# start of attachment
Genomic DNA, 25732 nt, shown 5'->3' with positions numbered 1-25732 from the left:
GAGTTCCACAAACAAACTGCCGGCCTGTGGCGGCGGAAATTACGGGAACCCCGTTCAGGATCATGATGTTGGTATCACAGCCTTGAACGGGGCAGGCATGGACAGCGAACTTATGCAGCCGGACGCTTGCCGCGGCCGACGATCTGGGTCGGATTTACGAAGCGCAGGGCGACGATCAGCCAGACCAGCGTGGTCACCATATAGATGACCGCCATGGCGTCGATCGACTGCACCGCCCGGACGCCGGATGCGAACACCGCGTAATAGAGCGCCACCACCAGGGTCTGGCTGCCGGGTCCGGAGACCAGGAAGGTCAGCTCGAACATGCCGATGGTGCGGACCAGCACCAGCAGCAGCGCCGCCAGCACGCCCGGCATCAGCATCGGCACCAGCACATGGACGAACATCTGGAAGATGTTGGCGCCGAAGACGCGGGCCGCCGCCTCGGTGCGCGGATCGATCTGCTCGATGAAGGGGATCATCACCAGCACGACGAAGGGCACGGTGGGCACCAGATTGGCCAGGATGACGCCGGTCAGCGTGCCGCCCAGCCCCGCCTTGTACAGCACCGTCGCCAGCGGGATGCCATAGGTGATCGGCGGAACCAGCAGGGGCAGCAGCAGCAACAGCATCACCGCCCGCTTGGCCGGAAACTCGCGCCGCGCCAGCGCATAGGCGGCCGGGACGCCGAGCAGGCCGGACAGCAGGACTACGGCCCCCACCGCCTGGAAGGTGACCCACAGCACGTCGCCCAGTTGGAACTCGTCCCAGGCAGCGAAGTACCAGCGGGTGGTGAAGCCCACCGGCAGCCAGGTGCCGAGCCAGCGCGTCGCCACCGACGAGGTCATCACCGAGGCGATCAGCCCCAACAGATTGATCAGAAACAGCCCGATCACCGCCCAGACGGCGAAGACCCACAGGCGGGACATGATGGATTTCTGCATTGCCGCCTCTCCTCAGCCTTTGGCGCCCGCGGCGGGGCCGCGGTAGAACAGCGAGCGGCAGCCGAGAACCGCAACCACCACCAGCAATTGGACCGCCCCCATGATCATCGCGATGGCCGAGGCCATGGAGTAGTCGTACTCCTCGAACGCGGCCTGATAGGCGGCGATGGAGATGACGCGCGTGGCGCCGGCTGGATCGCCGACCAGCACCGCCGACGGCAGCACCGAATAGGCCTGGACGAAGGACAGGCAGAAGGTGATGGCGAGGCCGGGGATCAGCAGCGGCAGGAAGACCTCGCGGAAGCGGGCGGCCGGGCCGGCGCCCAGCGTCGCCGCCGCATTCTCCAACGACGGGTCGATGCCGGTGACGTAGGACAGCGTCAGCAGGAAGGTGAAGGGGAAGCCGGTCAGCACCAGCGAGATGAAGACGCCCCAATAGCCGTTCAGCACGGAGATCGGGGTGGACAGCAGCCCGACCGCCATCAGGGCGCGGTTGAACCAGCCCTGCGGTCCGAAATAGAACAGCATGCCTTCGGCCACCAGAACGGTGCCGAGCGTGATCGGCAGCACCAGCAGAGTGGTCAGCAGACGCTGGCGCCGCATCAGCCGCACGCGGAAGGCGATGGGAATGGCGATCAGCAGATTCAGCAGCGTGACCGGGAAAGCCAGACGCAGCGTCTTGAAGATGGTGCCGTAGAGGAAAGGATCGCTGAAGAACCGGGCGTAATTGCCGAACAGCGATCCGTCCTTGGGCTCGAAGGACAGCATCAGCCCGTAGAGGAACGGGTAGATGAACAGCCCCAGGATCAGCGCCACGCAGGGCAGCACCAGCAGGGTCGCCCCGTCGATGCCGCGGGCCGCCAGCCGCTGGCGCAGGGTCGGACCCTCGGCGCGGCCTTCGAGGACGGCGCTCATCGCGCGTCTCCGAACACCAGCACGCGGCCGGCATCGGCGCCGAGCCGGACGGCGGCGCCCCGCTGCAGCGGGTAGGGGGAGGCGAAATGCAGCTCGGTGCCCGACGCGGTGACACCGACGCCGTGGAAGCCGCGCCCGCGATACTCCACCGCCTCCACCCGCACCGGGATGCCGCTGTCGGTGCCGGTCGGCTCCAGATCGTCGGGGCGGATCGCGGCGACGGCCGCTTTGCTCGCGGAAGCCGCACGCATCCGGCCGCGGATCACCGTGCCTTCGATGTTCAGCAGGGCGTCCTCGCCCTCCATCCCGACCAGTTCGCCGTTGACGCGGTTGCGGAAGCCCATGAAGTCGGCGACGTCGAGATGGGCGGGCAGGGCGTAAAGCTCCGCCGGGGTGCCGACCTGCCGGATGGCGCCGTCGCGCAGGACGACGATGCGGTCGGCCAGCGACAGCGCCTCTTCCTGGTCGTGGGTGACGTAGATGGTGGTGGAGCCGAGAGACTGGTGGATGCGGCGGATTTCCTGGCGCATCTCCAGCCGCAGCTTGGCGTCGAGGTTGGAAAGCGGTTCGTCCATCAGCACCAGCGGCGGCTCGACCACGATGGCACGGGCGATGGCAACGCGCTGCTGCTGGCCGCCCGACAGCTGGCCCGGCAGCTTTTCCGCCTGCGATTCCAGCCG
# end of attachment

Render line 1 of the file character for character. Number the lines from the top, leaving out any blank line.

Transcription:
Genomic DNA, 25732 nt, shown 5'->3' with positions numbered 1-25732 from the left: